# Acceleration as a function of position, and velocity.

## Main Question or Discussion Point

If acceleration is a function of position, can you express velocity as a function of position, or would there have to be a time variable? For example, if F = kx = ma, and v0 is given, then a = (k/m)x, so what would the function for v be?

I would think that, if you know the acceleration at every point along a given path and you know initial velocity, you would also know velocity at every point as well, without having to know what time is.

My actual problem is more complicated than a spring, but it comes down to ∫ f(x) d? = ∫ a d? = v, but what would the integral be? dx or dt?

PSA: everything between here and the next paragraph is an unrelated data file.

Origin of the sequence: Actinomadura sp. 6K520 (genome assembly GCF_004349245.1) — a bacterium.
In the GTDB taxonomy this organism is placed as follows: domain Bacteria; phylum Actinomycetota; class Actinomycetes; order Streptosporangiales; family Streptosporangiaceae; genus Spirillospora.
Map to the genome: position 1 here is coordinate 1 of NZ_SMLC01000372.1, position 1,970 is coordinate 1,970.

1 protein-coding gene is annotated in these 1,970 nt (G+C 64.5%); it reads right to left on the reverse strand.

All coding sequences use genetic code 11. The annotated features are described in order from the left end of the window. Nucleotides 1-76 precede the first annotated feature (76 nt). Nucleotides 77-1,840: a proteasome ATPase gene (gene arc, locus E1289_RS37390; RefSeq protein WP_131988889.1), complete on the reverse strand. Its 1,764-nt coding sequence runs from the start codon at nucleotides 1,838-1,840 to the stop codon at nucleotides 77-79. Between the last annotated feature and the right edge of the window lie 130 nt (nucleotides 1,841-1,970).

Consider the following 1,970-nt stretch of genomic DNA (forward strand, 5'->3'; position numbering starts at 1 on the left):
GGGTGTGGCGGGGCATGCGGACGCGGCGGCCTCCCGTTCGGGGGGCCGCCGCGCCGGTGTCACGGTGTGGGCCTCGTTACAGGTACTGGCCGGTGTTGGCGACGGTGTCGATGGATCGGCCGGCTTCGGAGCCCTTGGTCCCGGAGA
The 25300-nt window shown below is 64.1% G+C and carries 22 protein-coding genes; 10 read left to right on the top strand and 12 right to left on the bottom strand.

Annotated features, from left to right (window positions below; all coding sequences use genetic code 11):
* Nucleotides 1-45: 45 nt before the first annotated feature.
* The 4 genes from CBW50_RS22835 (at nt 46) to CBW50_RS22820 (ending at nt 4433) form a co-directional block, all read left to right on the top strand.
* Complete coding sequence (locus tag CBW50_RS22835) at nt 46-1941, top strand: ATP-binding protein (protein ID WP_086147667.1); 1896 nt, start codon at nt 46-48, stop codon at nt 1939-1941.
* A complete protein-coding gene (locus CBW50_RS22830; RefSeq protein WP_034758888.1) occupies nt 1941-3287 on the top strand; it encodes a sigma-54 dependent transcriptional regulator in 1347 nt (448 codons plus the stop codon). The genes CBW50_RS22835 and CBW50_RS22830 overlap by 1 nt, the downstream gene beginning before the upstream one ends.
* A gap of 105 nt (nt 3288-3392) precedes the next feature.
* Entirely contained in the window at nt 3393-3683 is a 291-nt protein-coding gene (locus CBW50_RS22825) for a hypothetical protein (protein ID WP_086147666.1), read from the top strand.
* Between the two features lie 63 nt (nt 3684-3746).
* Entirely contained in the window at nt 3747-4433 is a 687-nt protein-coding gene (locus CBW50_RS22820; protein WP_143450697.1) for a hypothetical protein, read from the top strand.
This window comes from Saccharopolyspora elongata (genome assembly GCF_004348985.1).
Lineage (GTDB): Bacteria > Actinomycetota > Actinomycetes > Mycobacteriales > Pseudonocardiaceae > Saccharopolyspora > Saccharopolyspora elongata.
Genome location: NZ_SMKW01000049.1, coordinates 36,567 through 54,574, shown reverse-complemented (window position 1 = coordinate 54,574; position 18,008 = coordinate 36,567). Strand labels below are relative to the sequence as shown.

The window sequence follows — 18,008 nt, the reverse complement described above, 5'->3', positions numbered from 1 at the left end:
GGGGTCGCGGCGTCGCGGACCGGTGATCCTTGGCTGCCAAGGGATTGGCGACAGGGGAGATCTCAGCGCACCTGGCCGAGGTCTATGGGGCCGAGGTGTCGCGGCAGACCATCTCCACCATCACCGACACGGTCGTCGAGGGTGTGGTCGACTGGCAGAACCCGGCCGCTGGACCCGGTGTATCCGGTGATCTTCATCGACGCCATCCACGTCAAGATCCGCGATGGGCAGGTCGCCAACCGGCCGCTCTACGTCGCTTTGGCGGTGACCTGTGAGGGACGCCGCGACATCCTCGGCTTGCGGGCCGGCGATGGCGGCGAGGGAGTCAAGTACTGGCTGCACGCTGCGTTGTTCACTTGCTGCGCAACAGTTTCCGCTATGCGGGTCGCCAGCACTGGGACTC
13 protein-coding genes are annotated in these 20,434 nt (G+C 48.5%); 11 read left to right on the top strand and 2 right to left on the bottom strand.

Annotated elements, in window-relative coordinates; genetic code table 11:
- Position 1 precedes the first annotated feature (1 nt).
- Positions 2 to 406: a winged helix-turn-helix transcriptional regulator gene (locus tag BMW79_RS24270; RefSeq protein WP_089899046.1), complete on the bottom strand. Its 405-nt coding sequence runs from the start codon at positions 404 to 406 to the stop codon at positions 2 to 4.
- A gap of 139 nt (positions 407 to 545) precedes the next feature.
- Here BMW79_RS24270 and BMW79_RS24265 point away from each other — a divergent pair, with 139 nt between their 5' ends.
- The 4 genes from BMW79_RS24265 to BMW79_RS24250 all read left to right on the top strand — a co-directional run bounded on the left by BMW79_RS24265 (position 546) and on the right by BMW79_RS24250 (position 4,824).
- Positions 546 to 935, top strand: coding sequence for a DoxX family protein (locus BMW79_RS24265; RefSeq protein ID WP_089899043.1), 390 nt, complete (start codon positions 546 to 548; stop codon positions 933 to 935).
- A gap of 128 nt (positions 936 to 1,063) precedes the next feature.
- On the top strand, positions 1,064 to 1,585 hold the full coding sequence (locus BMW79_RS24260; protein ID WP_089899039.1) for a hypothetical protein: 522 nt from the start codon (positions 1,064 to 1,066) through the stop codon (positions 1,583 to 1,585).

Thanks!

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AlephZero
Homework Helper
Yes, you can do this. For example you can use the chain rule

dv/dt = (dv/dx)(dx/dt)

but dx/dt = v, so

a = dv/dt = v dv/dx.

Ken G
Gold Member
I would think that, if you know the acceleration at every point along a given path and you know initial velocity, you would also know velocity at every point as well, without having to know what time is.
That's correct, if you take what AlephZero said, and write it as 0.5*d(v2)/dx = F(x), then integrate over x, you get the concept of kinetic energy on the RHS and potential energy on the LHS, which lets you figure out v(x) without ever knowing t.
My actual problem is more complicated than a spring, but it comes down to ∫ f(x) d? = ∫ a d? = v, but what would the integral be? dx or dt?
It's over dt, to get the second integral to =v. But it's not useful, since F is a function of x not t. So get v(x) with conservation of energy, and if you want to know what t is doing, say v(x)=dx/dt so t is the integral of dx/v(x).